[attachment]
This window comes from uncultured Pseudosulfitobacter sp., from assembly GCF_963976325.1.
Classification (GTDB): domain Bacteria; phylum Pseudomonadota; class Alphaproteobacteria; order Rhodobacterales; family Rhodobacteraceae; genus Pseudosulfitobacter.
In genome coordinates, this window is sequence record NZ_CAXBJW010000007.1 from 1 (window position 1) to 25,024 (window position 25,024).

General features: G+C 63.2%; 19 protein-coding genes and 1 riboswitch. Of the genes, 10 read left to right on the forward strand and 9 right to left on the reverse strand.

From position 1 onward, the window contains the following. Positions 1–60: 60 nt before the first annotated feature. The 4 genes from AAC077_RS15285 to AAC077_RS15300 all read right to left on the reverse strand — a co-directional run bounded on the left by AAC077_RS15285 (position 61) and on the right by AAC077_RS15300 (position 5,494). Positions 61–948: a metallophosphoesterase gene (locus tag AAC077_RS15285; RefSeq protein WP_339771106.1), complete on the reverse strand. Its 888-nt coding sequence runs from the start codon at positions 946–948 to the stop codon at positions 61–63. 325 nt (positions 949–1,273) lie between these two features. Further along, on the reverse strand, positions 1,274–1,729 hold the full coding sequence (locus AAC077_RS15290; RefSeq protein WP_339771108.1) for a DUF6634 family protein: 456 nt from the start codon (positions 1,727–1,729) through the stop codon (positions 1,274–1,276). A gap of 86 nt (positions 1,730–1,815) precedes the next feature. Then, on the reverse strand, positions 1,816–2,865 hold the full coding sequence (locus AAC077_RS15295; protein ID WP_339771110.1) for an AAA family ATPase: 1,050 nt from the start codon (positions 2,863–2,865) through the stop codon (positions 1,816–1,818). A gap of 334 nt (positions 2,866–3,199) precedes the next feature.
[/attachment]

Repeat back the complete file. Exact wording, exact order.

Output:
This window comes from uncultured Pseudosulfitobacter sp., from assembly GCF_963976325.1.
Classification (GTDB): domain Bacteria; phylum Pseudomonadota; class Alphaproteobacteria; order Rhodobacterales; family Rhodobacteraceae; genus Pseudosulfitobacter.
In genome coordinates, this window is sequence record NZ_CAXBJW010000007.1 from 1 (window position 1) to 25,024 (window position 25,024).

General features: G+C 63.2%; 19 protein-coding genes and 1 riboswitch. Of the genes, 10 read left to right on the forward strand and 9 right to left on the reverse strand.

From position 1 onward, the window contains the following. Positions 1–60: 60 nt before the first annotated feature. The 4 genes from AAC077_RS15285 to AAC077_RS15300 all read right to left on the reverse strand — a co-directional run bounded on the left by AAC077_RS15285 (position 61) and on the right by AAC077_RS15300 (position 5,494). Positions 61–948: a metallophosphoesterase gene (locus tag AAC077_RS15285; RefSeq protein WP_339771106.1), complete on the reverse strand. Its 888-nt coding sequence runs from the start codon at positions 946–948 to the stop codon at positions 61–63. 325 nt (positions 949–1,273) lie between these two features. Further along, on the reverse strand, positions 1,274–1,729 hold the full coding sequence (locus AAC077_RS15290; RefSeq protein WP_339771108.1) for a DUF6634 family protein: 456 nt from the start codon (positions 1,727–1,729) through the stop codon (positions 1,274–1,276). A gap of 86 nt (positions 1,730–1,815) precedes the next feature. Then, on the reverse strand, positions 1,816–2,865 hold the full coding sequence (locus AAC077_RS15295; protein ID WP_339771110.1) for an AAA family ATPase: 1,050 nt from the start codon (positions 2,863–2,865) through the stop codon (positions 1,816–1,818). A gap of 334 nt (positions 2,866–3,199) precedes the next feature.